Prerequisite: PH-UY 1013, CE-UY 2113 or equivalents. - 3.00 Credits Fluid Mechanics and Hydraulics CE-UY 2213
- The course examines the basic principles of fluid mechanics with beginning applications to hydraulic design. Topics include fluid properties, fluid statics, elementary fluid dynamics and Bernoulli equation, continuity, energy and momentum equations, and fluid kinematics. Additional topics are laminar
and turbulent flow, boundary layer characteristics, drag and lift concepts (flow over immersed bodies), dimensional analysis, and fluid measurements.

Prerequisite: CE-UY 2113 or equivalent. - 3.00 Credits Transportation Engineering CE-UY 2343
- This course provides an introduction to transportation engineering. The course will cover travel demand forecasting, road user and vehicle characteristics, traffic engineering studies, engineering economic analysis, and highway design. The highway design element will focus on the basic design concepts of horizontal and vertical alignment, superelevation, and cross-section design. The course will also cover flexible pavement design, design of parking facilities, as well as bikeway and walkway design.
- 2.00 Credits Structural Dynamics CE-UY 3122
- The course covers: Three-dimensional treatment of the kinetics of particles and rigid bodies using various coordinate systems; Newton’s law, work, energy, impulse and momentum; and an introduction to dynamics of one, two and multi-degree of freedom systems, with and without damping.

Prerequisite: CE-UY 2113 or equivalent: Co-requisite: CE-UY 3133 or equivalent. - 3.00 Credits Structural Analysis CE-UY 3133
- This course offers in-depth coverage of structural analysis techniques. Topics: analysis of statically determinate structures; deflection calculations using energy methods; analysis of statically indeterminate structures using superposition; influence lines; and slope deflection, moment distribution and matrix analysis of structures. Computer applications are included.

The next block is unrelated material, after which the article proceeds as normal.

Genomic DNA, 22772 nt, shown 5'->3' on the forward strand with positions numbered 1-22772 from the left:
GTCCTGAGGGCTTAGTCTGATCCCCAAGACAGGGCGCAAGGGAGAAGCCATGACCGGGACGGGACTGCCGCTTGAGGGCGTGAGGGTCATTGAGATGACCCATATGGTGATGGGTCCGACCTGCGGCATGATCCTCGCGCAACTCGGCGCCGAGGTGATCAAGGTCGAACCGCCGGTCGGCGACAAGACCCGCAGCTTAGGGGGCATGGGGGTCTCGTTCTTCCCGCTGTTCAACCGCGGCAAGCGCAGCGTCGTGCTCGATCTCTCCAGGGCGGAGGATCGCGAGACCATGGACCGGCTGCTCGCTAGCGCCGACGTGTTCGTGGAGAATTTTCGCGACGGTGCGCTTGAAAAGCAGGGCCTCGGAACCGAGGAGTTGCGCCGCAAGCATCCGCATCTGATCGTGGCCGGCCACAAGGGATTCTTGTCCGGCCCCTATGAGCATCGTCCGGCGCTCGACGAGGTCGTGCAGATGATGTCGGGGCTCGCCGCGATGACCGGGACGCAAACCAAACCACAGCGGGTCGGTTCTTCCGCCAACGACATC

Prerequisites: MA-UY 2012 and CE-UY 2123; or CE-UY 2113 with a grade of B+ or better. - 3.00 Credits Geotechnical Engineering CE-UY 3153
- The course covers: Introduction to soil mechanics and foundation engineering, including origin of soils; phase relationships; classification of soils; permeability; effective stress; seepage; consolidation; shear strength; slope stability; and bearing capacity.

Prerequisites: CE-UY 2123 and CE-UY 2213 or equivalents. - 1.00 Credits Materials Engineering Laboratory CE-UY 3161
- This laboratory course consists of a series of experiments to test various engineering properties of common civil engineering materials including metals, aggregates, concrete, timber, and polymer composites.

Prerequisite: CE-UY 2123 or equivalent. - 2.00 Credits Materials Engineering CE-UY 3162
- This course covers all commonly used civil engineering materials: metals, concrete, masonry, timber, asphalt, and polymer composites. It emphasizes fundamental materials science, production and processing, engineering properties, chemical durability, and practical applications. Materials sustainability and latest development in innovative materials and technology are also covered.

Prerequisite: CE-UY 2123 or equivalent. - 3.00 Credits Structural Design CE-UY 3173
- This course covers steel and reinforced concrete structural design principles and practices, including: reinforced concrete beams, columns, slabs and footings, steel tension, compression and flexural members, beam-columns, and bolted connections.

Prerequisite(s): CE-UY 3133 - 3.00 Credits Environmental Engineering I CE-UY 3223
- The course introduces water and wastewater treatment. Topics: Stream assimilation and public health; introduction to air pollution and solid waste management; and laboratory analysis of water and wastewater samples and treatment process tests.

Prerequisite: CE-UY 2213 or equivalent. - 3.00 Credits Water Resource Engineering CE-UY 3243
- This course provides a detailed overview of water resources engineering, including both analysis and design elements. Topics covered: open-channel flow; pipe networks; reservoir balances; hydrologic techniques; surface water and ground-water supplies; water demand; and development of water resources for multiple purposes.

Prerequisite: CE-UY 2213 or equivalent. - 2.00 Credits Leadership, Business Principles, Policy and Ethics in Civil Engineering CE-UY 4092